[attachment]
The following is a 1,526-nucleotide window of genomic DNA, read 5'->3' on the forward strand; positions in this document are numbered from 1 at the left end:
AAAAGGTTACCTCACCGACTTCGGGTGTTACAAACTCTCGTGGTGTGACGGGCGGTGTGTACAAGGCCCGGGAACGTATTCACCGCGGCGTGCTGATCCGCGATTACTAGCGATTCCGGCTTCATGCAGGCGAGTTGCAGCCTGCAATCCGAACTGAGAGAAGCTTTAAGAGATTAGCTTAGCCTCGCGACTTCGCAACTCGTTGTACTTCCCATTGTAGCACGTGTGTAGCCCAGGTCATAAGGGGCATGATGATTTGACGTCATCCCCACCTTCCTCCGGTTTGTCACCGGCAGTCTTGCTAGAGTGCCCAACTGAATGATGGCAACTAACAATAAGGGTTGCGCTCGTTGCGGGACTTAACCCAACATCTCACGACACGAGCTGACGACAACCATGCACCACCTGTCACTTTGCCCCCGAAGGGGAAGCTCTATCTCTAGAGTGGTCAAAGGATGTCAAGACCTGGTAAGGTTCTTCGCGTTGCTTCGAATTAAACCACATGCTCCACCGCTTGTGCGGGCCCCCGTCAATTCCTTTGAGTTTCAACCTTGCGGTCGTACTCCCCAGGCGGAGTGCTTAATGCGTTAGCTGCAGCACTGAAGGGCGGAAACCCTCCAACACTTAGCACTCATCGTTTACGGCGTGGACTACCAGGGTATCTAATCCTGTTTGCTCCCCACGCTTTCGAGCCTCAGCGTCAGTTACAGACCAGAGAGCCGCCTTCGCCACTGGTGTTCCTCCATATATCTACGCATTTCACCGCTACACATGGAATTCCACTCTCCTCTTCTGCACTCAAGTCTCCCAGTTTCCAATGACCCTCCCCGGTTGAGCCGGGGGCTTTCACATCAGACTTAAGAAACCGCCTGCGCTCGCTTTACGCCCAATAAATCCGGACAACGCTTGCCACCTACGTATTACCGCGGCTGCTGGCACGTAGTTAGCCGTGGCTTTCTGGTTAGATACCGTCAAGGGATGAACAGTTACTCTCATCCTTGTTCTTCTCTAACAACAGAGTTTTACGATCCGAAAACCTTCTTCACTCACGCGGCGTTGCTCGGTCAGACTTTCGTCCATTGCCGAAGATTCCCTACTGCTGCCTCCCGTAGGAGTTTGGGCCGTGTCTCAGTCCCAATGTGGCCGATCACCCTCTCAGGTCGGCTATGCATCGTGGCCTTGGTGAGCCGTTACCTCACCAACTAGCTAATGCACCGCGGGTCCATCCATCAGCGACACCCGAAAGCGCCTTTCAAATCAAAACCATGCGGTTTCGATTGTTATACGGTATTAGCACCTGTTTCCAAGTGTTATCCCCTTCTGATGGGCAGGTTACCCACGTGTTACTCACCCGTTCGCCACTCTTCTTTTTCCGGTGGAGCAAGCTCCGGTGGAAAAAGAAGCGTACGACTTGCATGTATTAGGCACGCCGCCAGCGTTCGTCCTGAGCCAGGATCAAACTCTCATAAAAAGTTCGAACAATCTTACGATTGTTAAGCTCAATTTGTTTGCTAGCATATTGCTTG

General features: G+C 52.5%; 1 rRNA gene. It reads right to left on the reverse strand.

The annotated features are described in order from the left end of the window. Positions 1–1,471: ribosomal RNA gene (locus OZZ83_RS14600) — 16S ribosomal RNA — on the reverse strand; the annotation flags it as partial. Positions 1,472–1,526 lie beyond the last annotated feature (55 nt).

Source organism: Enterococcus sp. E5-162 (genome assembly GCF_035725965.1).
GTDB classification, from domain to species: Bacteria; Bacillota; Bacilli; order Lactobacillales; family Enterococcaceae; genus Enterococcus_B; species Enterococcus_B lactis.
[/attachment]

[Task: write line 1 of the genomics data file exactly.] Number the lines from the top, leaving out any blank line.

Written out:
The following is a 1,526-nucleotide window of genomic DNA, read 5'->3' on the forward strand; positions in this document are numbered from 1 at the left end: